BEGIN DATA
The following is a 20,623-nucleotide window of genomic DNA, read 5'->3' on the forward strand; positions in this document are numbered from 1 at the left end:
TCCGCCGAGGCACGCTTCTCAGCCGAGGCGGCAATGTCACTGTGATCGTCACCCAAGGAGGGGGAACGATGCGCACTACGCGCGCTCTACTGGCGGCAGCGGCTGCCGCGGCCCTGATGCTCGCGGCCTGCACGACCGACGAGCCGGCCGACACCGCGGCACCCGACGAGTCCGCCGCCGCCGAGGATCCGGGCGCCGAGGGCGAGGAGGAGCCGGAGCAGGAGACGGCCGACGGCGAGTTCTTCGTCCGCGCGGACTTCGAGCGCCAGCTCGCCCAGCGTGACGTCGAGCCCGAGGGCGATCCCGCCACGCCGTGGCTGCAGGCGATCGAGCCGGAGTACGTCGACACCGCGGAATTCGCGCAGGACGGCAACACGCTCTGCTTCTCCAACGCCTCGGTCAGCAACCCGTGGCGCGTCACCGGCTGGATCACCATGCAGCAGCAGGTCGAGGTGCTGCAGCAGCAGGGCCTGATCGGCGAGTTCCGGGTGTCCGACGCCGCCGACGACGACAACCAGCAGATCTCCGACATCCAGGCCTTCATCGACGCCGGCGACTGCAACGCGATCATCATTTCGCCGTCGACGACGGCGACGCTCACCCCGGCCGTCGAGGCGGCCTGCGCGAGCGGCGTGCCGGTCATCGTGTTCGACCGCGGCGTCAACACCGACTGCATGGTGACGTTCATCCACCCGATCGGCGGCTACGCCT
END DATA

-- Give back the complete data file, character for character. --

The following is a 20,623-nucleotide window of genomic DNA, read 5'->3' on the forward strand; positions in this document are numbered from 1 at the left end:
TCCGCCGAGGCACGCTTCTCAGCCGAGGCGGCAATGTCACTGTGATCGTCACCCAAGGAGGGGGAACGATGCGCACTACGCGCGCTCTACTGGCGGCAGCGGCTGCCGCGGCCCTGATGCTCGCGGCCTGCACGACCGACGAGCCGGCCGACACCGCGGCACCCGACGAGTCCGCCGCCGCCGAGGATCCGGGCGCCGAGGGCGAGGAGGAGCCGGAGCAGGAGACGGCCGACGGCGAGTTCTTCGTCCGCGCGGACTTCGAGCGCCAGCTCGCCCAGCGTGACGTCGAGCCCGAGGGCGATCCCGCCACGCCGTGGCTGCAGGCGATCGAGCCGGAGTACGTCGACACCGCGGAATTCGCGCAGGACGGCAACACGCTCTGCTTCTCCAACGCCTCGGTCAGCAACCCGTGGCGCGTCACCGGCTGGATCACCATGCAGCAGCAGGTCGAGGTGCTGCAGCAGCAGGGCCTGATCGGCGAGTTCCGGGTGTCCGACGCCGCCGACGACGACAACCAGCAGATCTCCGACATCCAGGCCTTCATCGACGCCGGCGACTGCAACGCGATCATCATTTCGCCGTCGACGACGGCGACGCTCACCCCGGCCGTCGAGGCGGCCTGCGCGAGCGGCGTGCCGGTCATCGTGTTCGACCGCGGCGTCAACACCGACTGCATGGTGACGTTCATCCACCCGATCGGCGGCTACGCCT